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Paradise Lost

May 05, 2008
The Chinese takeover of Tibet is only superficially about force. Less noticed, Tarun Vijay reports from an earlier visit, is the subtle, almost unnoticed cultural makeover that has transformed Lhasa into a shadow of its former spiritual self.
Ancient Sanskrit texts call it Trivishtap; the modern world knows it as Tibet. We reach the eternally enchanting land of the Lamas after an hour's flight from Kathmandu by China Southwest Airlines.

Lhasa: The name itself is electric with imagined possibility. It opens up the pages of shared history and culture; it enchants with its beauty; it is different from anything one has experienced before.

Our plane touched down smoothly and taxied to the vast airstrip's parking bay. We looked out and found smiling Chinese security personnel standing at leisure near the tarmac. The smiling face of security is very much the theme. Dominating it all was a huge billboard featuring the image of a Chinese policeman, and the legend 'live and let live'.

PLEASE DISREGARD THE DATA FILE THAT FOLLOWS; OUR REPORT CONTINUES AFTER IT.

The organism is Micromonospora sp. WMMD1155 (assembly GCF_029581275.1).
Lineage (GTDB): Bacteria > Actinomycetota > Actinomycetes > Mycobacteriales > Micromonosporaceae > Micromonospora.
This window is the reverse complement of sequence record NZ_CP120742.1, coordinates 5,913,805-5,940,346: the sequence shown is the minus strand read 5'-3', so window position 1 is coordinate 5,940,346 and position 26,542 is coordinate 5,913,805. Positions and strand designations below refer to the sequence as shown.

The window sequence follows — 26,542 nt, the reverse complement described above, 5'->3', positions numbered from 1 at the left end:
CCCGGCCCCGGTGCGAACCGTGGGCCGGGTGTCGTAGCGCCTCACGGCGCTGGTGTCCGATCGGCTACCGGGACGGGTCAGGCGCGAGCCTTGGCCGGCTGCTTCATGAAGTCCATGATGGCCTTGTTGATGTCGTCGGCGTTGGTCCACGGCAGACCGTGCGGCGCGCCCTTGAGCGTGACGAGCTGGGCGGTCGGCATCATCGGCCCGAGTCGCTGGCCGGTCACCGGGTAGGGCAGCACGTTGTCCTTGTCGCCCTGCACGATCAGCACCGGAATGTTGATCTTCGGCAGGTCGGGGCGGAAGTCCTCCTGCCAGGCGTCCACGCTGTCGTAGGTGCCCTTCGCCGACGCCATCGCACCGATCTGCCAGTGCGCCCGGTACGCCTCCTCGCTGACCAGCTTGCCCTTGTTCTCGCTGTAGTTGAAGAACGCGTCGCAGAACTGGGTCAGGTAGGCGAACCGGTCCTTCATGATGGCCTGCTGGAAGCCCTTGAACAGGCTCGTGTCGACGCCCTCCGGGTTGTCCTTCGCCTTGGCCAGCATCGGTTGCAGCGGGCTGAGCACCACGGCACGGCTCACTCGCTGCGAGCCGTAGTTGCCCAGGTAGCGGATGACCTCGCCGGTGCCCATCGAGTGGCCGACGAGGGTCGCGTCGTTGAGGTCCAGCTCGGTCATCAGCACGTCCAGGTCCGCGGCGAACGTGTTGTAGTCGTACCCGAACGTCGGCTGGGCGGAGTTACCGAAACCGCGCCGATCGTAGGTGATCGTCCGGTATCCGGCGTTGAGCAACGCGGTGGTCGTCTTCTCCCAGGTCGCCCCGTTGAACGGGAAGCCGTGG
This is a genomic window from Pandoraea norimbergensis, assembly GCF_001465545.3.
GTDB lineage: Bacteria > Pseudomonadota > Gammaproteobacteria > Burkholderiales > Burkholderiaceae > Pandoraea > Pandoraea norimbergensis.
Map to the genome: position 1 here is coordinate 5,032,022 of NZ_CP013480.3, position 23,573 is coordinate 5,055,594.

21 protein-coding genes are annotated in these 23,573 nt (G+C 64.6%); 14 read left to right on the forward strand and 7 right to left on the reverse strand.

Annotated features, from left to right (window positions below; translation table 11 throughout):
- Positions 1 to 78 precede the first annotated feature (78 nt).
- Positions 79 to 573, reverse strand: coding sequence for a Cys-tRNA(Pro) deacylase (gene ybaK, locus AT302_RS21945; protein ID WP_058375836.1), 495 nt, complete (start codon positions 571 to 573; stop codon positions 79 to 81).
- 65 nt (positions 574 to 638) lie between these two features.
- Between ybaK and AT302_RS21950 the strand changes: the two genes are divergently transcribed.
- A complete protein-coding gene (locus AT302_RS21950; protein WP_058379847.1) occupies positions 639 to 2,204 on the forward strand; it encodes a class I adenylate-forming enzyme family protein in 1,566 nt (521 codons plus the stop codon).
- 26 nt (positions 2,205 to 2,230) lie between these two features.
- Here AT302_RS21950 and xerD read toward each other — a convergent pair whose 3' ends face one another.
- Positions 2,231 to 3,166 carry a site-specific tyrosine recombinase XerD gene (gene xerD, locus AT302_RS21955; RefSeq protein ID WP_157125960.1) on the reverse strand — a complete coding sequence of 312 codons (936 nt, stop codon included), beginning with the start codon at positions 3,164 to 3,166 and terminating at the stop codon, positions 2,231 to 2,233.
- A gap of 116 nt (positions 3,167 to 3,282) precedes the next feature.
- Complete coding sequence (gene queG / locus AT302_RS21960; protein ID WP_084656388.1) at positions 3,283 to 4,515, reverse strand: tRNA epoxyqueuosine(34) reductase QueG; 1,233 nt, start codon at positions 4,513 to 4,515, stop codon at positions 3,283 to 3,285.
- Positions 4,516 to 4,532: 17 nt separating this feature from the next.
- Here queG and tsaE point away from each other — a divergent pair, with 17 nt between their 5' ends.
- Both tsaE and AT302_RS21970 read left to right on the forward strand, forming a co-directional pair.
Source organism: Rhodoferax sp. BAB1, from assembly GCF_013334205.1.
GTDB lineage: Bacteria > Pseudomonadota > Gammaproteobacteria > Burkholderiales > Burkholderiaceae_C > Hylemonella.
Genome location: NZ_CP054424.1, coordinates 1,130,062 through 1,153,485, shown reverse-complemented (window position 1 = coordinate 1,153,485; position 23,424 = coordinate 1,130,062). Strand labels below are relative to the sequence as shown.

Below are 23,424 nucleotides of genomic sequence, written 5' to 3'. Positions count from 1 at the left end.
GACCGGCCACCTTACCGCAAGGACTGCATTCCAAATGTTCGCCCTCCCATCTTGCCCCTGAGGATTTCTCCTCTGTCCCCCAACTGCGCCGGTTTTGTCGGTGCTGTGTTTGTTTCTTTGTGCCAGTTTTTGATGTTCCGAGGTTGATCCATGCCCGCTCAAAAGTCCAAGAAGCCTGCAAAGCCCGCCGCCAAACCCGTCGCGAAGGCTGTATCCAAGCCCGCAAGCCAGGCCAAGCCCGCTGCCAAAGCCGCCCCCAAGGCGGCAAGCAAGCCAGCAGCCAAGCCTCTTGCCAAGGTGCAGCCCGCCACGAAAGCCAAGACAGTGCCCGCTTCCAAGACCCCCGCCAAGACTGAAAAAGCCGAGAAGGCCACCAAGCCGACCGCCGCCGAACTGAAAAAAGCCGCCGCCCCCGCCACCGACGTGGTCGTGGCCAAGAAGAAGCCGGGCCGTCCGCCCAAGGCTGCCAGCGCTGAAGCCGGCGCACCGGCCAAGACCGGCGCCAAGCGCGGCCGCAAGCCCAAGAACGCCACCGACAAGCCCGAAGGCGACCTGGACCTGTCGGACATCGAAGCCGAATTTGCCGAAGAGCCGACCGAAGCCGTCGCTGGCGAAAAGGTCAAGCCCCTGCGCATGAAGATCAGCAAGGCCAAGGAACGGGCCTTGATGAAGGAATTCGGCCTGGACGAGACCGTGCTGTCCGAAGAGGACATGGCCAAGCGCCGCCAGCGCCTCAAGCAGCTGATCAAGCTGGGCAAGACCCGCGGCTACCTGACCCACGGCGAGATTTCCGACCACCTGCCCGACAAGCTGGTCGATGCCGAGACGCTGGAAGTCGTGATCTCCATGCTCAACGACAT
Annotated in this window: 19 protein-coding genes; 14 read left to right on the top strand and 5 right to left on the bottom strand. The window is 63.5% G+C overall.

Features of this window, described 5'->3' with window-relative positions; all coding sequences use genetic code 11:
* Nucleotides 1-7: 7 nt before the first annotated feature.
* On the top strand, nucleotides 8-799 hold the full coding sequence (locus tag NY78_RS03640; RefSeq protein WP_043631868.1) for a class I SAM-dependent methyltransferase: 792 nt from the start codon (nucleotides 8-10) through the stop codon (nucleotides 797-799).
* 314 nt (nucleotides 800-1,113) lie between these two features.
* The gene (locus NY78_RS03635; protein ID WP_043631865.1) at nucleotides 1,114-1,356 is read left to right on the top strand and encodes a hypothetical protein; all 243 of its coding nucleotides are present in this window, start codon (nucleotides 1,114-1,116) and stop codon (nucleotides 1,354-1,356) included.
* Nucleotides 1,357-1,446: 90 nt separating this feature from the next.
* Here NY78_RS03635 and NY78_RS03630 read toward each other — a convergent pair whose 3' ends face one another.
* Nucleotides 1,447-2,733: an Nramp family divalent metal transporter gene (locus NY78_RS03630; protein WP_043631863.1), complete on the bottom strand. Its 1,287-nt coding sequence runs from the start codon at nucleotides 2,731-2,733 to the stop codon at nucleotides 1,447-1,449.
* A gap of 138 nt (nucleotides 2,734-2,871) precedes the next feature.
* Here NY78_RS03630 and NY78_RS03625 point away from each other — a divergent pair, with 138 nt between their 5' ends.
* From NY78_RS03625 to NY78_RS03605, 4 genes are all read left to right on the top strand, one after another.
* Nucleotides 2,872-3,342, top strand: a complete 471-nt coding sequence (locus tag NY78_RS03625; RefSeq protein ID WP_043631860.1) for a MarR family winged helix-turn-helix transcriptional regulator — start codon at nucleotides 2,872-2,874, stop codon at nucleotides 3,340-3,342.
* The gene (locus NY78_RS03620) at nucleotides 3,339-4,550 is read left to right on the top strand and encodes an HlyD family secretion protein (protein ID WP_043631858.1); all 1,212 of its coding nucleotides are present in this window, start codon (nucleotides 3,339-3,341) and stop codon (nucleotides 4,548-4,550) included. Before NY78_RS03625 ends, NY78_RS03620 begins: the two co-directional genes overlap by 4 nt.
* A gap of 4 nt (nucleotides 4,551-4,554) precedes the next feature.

The mood was relaxed. We folded our hands in a namaste, shook hands with the police personnel, shot pictures, giggled, and emerged from the airport after a perfunctory security check to board Lhasa city-bound luxury coaches.

We were part of an eclectic group organised by the renowned Hindu sanyasin Swami Chidananda Saraswati in June 2003. The group comprised Indian media tycoons, Hindus from Africa and Britain, Hollywood actress Jessica Cauffiel of Legally Blonde fame, and globe-trotting drummer and ardent Shiva-worshipper Sivamani.

Image: A view of the Potala Palace, once the home of the Dalai Lama. Text and Photographs: Tarun Vijay

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